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Light-emitting diodes as light sources for spectroscopy: Sensitivity to temperature
journal contributionposted on 05.06.2018, 00:00 by Clinton HayesClinton Hayes, Kerry WalshKerry Walsh, Colin GreensillColin Greensill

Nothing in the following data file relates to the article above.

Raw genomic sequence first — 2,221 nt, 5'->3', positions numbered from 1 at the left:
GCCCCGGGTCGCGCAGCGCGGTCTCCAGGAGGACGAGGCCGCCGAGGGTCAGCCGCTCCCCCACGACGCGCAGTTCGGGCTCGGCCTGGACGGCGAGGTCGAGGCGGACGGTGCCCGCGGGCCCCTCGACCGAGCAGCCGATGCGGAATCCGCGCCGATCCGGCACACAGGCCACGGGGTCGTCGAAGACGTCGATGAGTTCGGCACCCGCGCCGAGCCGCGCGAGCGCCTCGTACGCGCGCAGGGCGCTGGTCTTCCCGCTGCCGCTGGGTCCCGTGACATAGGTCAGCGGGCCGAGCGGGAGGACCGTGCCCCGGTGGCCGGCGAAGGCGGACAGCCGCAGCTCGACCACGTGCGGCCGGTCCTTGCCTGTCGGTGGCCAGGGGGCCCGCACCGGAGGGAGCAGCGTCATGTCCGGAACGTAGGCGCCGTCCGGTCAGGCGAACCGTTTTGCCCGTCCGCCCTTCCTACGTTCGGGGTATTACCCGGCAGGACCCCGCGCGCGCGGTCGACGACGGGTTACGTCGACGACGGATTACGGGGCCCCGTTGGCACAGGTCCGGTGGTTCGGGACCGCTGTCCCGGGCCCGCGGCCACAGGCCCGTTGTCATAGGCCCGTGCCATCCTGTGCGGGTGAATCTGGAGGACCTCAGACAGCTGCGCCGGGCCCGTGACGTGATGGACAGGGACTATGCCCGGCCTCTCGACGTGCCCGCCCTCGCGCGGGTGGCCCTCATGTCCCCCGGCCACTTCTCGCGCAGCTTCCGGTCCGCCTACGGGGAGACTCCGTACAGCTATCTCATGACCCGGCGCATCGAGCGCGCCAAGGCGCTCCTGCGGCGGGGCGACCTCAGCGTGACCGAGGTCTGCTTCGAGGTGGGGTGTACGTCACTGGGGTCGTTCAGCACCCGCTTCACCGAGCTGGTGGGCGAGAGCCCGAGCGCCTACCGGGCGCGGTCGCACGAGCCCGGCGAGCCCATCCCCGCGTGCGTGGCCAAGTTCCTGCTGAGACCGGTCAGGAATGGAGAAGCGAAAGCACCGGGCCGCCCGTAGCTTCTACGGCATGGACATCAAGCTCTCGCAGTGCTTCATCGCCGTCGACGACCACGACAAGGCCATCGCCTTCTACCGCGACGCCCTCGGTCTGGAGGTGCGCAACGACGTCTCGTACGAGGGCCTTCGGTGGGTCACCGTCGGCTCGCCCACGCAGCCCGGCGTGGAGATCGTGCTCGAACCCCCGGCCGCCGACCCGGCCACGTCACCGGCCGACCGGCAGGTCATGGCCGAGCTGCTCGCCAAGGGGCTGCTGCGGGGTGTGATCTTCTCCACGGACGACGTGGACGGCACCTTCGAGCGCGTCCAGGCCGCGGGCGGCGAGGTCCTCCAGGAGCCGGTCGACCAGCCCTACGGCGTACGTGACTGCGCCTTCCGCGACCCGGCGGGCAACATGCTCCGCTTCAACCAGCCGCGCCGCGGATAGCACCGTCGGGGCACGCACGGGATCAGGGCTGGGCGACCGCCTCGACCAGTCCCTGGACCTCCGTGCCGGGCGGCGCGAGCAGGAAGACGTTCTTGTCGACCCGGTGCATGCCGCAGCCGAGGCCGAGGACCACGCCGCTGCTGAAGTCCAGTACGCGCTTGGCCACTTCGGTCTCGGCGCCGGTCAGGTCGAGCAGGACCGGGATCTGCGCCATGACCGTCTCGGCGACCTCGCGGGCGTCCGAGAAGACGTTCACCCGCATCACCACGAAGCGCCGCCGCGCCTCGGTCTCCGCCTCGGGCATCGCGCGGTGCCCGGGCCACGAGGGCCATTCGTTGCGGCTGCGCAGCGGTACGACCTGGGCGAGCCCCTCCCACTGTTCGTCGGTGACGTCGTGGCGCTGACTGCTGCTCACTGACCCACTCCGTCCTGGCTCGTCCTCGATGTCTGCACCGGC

© The Author(s) 2017. Understanding of light-emitting diode lamp behaviour is essential to support the use of these devices as illumination sources in near infrared spectroscopy. Spectral variation in light-emitting diode peak output (680, 700, 720, 735, 760, 780, 850, 880 and 940 nm) was assessed over time from power up and with variation in environmental temperature. Initial lightemitting diode power up to full intensity occurred within a measurement cycle (12 ms), then intensity decreased exponentially over approximately 6 min, a result ascribed to an increase in junction temperature as current is passed through the light-emitting diode. Some light-emitting diodes displayed start-up output characteristics on their first use, indicating the need for a short light-emitting diode ‘burn in’ period, which was less than 24 h in all cases. Increasing the ambient temperature produced a logarithmic decrease in overall intensity of the light-emitting diodes and a linear shift to longer wavelength of the peak emission. This behaviour is consistent with the observed decrease in the IAD Index (absorbance difference between 670 nm and 720 nm, A 670 -A 720 ) with increased ambient temperature, as measured by an instrument utilising light-emitting diode illumination (DA Meter). Instruments using light-emitting diodes should be designed to avoid or accommodate the effect of temperature. If accommodating temperature, as light-emitting diode manufacturer specifications are broad, characterisation is recommended.